What are heartworms?
Heartworms (Dirofilaria immitus) belong to the same class of worms as roundworms. In fact, they look a bit like roundworms, but that is where the similarity ends. Heartworms are transmitted by mosquitoes that have bitten heartworm-infected animals and spend their adult life in the right side of the heart and the large blood vessels connecting the heart to the lungs.
Adult heartworms lay very tiny larvae called 'microfilariae.' The microfilariae can live up to 2 years in the dog's bloodstream. These microfilariae enter a mosquito when it sucks blood from an infected animal. In 2-3 weeks, the microfilariae develop into larger larvae in the mosquito and migrate to the mosquito's mouth.
When the mosquito bites another animal, the larvae enter the animal's skin. The larvae grow and after about three months finish their migration to the heart, where they grow into adults, sometimes reaching a length of 14 inches. The time from when an animal was bitten until adult heartworms develop, mate, and lay microfilariae is about 6-7 months in dogs and 8 months in cats.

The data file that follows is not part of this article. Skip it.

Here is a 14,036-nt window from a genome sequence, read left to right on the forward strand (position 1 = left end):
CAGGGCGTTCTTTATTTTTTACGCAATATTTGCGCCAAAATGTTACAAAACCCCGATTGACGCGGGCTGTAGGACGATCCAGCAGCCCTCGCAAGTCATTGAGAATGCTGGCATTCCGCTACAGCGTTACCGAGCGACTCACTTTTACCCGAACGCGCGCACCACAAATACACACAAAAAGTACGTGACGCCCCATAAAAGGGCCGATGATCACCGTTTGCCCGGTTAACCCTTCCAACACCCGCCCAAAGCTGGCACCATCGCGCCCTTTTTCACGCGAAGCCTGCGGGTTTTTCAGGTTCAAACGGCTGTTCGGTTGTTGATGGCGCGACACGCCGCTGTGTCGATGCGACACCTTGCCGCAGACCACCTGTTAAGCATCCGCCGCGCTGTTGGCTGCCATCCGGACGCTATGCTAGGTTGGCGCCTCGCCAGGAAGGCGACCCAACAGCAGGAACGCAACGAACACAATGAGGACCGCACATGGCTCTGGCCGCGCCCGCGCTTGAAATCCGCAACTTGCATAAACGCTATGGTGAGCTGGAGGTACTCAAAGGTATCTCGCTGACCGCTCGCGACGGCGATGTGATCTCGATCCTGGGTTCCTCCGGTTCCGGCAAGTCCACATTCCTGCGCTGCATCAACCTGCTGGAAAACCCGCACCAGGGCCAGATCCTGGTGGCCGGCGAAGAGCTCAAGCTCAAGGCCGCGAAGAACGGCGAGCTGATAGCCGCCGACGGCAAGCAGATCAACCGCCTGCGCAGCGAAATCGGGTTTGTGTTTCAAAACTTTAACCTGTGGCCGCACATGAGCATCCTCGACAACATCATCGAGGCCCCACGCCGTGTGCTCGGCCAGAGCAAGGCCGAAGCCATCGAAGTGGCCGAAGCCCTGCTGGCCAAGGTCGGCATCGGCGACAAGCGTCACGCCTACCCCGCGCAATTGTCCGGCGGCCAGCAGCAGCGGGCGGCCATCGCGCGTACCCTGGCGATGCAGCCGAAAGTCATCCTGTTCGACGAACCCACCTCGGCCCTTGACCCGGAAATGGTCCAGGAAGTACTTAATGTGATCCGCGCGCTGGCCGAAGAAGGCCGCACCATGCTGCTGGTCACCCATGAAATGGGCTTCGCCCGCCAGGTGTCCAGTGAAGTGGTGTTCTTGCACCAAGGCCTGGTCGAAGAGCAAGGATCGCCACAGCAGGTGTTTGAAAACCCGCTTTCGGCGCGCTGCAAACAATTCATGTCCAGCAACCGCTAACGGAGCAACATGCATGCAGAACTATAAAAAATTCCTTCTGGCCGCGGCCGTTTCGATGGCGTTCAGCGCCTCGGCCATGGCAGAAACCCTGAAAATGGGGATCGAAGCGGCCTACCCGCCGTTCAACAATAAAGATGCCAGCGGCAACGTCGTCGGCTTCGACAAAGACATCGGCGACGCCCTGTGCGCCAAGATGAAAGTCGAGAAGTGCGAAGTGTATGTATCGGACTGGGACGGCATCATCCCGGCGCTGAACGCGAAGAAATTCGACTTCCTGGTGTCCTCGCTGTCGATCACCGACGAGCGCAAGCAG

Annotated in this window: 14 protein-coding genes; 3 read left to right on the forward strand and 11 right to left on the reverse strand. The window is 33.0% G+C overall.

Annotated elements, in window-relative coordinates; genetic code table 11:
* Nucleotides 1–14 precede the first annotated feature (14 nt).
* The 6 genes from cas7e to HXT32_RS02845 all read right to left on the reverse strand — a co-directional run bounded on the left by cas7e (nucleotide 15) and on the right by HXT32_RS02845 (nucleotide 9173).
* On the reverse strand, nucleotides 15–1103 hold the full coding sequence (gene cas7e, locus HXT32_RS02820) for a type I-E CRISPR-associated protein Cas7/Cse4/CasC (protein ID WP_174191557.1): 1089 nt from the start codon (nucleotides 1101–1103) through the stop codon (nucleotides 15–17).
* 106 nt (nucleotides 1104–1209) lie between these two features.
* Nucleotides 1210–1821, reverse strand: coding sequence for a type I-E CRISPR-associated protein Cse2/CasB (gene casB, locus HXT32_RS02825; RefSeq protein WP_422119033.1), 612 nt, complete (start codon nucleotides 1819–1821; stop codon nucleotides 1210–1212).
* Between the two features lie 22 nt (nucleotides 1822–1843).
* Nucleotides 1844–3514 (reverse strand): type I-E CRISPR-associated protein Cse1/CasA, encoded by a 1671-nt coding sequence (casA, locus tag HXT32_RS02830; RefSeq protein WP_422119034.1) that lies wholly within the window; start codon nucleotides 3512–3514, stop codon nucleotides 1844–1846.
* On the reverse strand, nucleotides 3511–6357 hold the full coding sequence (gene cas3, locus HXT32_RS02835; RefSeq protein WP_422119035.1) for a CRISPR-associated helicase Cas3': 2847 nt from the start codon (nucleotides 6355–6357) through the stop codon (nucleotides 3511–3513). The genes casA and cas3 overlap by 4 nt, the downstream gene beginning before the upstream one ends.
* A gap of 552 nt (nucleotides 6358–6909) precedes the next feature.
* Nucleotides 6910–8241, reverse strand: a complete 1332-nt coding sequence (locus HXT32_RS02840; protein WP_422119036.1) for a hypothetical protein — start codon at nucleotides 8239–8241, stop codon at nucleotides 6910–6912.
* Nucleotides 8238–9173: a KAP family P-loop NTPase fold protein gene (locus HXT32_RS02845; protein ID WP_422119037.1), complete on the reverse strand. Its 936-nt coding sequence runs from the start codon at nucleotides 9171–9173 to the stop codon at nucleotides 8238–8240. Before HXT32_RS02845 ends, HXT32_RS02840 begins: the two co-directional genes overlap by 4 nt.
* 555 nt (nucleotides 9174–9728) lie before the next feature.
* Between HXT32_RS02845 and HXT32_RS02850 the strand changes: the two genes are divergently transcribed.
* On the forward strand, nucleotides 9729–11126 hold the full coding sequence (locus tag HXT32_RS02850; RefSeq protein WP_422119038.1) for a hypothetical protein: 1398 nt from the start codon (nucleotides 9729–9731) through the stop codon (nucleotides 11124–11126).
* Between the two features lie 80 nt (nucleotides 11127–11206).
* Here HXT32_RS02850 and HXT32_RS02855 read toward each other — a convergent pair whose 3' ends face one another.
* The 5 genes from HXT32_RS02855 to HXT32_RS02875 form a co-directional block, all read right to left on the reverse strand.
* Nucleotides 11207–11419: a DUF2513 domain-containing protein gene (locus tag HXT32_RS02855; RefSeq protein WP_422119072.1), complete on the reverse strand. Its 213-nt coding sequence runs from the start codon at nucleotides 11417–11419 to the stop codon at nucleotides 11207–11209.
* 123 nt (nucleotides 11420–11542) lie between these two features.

Can heartworms AFFECT my dog?
In severe infections, the worms can also block the large vein (vena cava) bringing blood to the right side of the heart. As the blood backs up, the liver becomes enlarged and damaged.
Dogs with heartworm infections may show decreased appetite, loss of weight, and listlessness. Often, the first sign of the disease is a cough. Animals with heartworm disease will start to show lack of endurance during exercise. Some will accumulate fluid in their abdomen (ascites) that makes them look pot-bellied. In rare situations in which animals have many adult worms, the animals may die of sudden heart failure.
Can I PREVENT heartworm infection in my dog?
A number of monthly heartworm preventives for dogs are on the market. There is also an injectable preventive that is given once every 6 months. Some heartworm preventives, or drugs that are combined with them, will control other parasites, as well.
In some areas of the country where mosquitoes are present year-round, preventives must be given year-round. In colder climates, preventives are started 2-3 weeks after the first mosquitoes appear and are given until after the first hard frost (when the mosquitoes are killed or hibernate).
TESTING for heartworm...